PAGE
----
Article 2. Norman Simmons
Norman Simmons, 88, Was Nobel Prize Nominee
Dr. Norman Simmons, UCLA Professor Emeritus, was nominated, in 1972 for the Nobel Prize in Physiology or Medicine. The nomination concerned the "Conformation dependent optically active electronic transitions (Cotton effects) in proteins and polypeptides." This work in protein structural analysis was said to be "profound, widespread, and continuing in providing a stimulus and methodology for the direct investigation and understanding of structure-function relationships in macromolecules of great bio-medical interest."
Nobel Prize nominee and DNA research pioneer, Dr. Norman Simmons, UCLA Professor Emeritus, died Tuesday January 27, in Los Angeles, CA. He was eighty-eight. A world leader in biomedical research, in 1952 Dr. Simmons was the first to isolate pure, undamaged deoxyribonucleic acid (DNA). It was Simmons' DNA that was used by Rosalind Franklin to create the x-ray photographs used by Watson, Crick, and Wilkins to determine the structure of DNA. When Watson, Crick, and Wilkins won a Nobel Prize for determining the structure of DNA, Wilkins stated: "I wish to thank Norman Simmons for having refined techniques of isolating DNA, and thereby helping a great many workers including ourselves."
Born in New York City, May 28, 1915, Simmons received his Bachelor of Science Degree from College of the City of New York in 1935, a Doctor of Medical Dentistry, Magna Cum Laude, from Harvard University in 1939, and his Doctor of Philosophy from the University of Rochester in 1950. His PhD research and thesis "Investigation of Submaxillary Mucoid and the Defense Mechanisms of the Mouth," was revolutionary and ground breaking.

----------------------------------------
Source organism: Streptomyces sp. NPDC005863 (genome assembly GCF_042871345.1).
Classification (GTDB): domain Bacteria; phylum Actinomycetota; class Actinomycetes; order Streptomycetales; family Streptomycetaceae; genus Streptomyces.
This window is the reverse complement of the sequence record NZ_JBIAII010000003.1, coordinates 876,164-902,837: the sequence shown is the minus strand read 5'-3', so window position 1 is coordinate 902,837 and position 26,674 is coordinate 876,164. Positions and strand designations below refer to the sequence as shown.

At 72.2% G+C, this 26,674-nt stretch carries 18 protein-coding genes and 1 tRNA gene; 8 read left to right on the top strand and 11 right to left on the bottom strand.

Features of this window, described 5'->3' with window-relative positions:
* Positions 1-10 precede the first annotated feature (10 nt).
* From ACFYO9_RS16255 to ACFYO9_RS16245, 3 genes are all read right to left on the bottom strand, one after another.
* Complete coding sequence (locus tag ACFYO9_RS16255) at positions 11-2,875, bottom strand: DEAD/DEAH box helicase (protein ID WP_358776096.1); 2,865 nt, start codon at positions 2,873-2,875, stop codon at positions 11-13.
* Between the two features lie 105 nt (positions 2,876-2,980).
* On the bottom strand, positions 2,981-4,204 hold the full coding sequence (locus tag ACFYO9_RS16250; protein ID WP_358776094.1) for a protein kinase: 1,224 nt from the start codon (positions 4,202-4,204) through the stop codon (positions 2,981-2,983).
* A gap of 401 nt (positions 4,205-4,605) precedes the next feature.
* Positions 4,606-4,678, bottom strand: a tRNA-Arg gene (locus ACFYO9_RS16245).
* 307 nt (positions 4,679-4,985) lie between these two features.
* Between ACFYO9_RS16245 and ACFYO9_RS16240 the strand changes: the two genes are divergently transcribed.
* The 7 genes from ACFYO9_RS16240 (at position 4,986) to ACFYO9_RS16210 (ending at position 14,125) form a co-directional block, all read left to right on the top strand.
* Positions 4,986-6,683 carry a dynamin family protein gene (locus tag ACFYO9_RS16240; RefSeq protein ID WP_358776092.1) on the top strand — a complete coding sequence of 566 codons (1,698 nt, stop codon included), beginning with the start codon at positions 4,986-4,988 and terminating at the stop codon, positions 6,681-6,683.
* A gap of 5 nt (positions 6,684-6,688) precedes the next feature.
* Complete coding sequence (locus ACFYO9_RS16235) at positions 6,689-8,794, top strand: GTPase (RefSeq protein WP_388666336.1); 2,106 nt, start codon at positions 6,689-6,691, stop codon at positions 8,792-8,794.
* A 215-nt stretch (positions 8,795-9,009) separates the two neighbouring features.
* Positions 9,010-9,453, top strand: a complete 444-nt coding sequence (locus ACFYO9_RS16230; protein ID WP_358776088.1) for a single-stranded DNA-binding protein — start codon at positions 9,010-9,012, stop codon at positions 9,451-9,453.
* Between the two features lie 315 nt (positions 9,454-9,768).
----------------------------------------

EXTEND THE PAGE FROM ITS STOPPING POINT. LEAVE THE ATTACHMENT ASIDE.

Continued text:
While working on his doctorate in Experimental Pathology and Biochemistry, Simmons sculptures and paintings were prominently displayed in the Finger Lakes Exhibit at the Rochester Museum of Art.
Dr. Simmons accepted an appointment at the UCLA AEC Laboratories in 1950 where he helped found the newly emerging UCLA medical center. It was in a small make-shift laboratory in a temporary wooden barracks that Simmons first developed the techniques and concepts that were widely used in DNA studies for the next fifteen years. Dr. Simmons served simultaneously as Professor of Biophysics and Nuclear Medicine, and Professor of Oral Medicine at UCLA.
Dr. Simmons moved on to the study of Tobacco Mosaic Virus (TMV) and its constituents. Simmons was drawn to TMV because it was pure RNA (Ribonucleic Acid). He developed new techniques of virus isolation and study that provided stimulus for a number of important reviews and discussions on the architecture of viruses in general.
Continuing his study of macromolecules while reaching back to his education in dentistry, Dr. Simmons moved on to the work that brought him the Nobel Prize nomination. This work in protein structural analysis made significant contributions to today's understanding of the calcification of tooth enamel.
Dr. Simmons won many awards for his major contributions in science, but he also found time to join the Pacific Palisade Players --- a theater group for which he was both an actor and a musician. He enjoyed writing and performing songs while accompanying himself on the piano. He was a bogie golfer, and an accomplished chef.
Norman Simmons is survived by his wife of 30-years, Jewell, two sons, Dr. Steven M. Simmons of Spokane, WA, and Peter J. Simmons of Newbury, MA, and a step-daughter, Melissa Sanders, of Burbank, CA. Dr. Simmons has three granddaughters and one great grandson.